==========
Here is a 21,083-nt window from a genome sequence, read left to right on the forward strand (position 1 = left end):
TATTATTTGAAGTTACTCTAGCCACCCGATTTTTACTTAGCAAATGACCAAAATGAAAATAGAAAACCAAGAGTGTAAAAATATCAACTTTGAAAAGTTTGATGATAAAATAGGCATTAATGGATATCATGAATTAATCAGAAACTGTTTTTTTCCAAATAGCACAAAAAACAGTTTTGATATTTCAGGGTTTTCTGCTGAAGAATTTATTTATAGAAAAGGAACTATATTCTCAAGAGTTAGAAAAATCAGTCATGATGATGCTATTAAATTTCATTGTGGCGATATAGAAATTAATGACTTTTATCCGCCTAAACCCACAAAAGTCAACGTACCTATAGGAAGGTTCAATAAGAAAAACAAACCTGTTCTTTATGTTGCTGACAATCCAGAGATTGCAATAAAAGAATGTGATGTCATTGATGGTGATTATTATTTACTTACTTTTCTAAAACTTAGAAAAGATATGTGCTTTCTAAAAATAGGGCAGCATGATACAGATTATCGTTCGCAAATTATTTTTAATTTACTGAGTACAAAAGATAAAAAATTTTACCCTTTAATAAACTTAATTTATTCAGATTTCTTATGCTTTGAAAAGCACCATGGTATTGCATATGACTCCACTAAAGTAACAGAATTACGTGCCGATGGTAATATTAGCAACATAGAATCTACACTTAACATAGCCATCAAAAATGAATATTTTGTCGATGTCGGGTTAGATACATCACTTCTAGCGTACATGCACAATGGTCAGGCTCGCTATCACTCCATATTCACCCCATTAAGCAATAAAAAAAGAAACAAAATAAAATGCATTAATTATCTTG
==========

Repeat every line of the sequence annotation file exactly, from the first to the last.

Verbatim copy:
Here is a 21,083-nt window from a genome sequence, read left to right on the forward strand (position 1 = left end):
TATTATTTGAAGTTACTCTAGCCACCCGATTTTTACTTAGCAAATGACCAAAATGAAAATAGAAAACCAAGAGTGTAAAAATATCAACTTTGAAAAGTTTGATGATAAAATAGGCATTAATGGATATCATGAATTAATCAGAAACTGTTTTTTTCCAAATAGCACAAAAAACAGTTTTGATATTTCAGGGTTTTCTGCTGAAGAATTTATTTATAGAAAAGGAACTATATTCTCAAGAGTTAGAAAAATCAGTCATGATGATGCTATTAAATTTCATTGTGGCGATATAGAAATTAATGACTTTTATCCGCCTAAACCCACAAAAGTCAACGTACCTATAGGAAGGTTCAATAAGAAAAACAAACCTGTTCTTTATGTTGCTGACAATCCAGAGATTGCAATAAAAGAATGTGATGTCATTGATGGTGATTATTATTTACTTACTTTTCTAAAACTTAGAAAAGATATGTGCTTTCTAAAAATAGGGCAGCATGATACAGATTATCGTTCGCAAATTATTTTTAATTTACTGAGTACAAAAGATAAAAAATTTTACCCTTTAATAAACTTAATTTATTCAGATTTCTTATGCTTTGAAAAGCACCATGGTATTGCATATGACTCCACTAAAGTAACAGAATTACGTGCCGATGGTAATATTAGCAACATAGAATCTACACTTAACATAGCCATCAAAAATGAATATTTTGTCGATGTCGGGTTAGATACATCACTTCTAGCGTACATGCACAATGGTCAGGCTCGCTATCACTCCATATTCACCCCATTAAGCAATAAAAAAAGAAACAAAATAAAATGCATTAATTATCTTG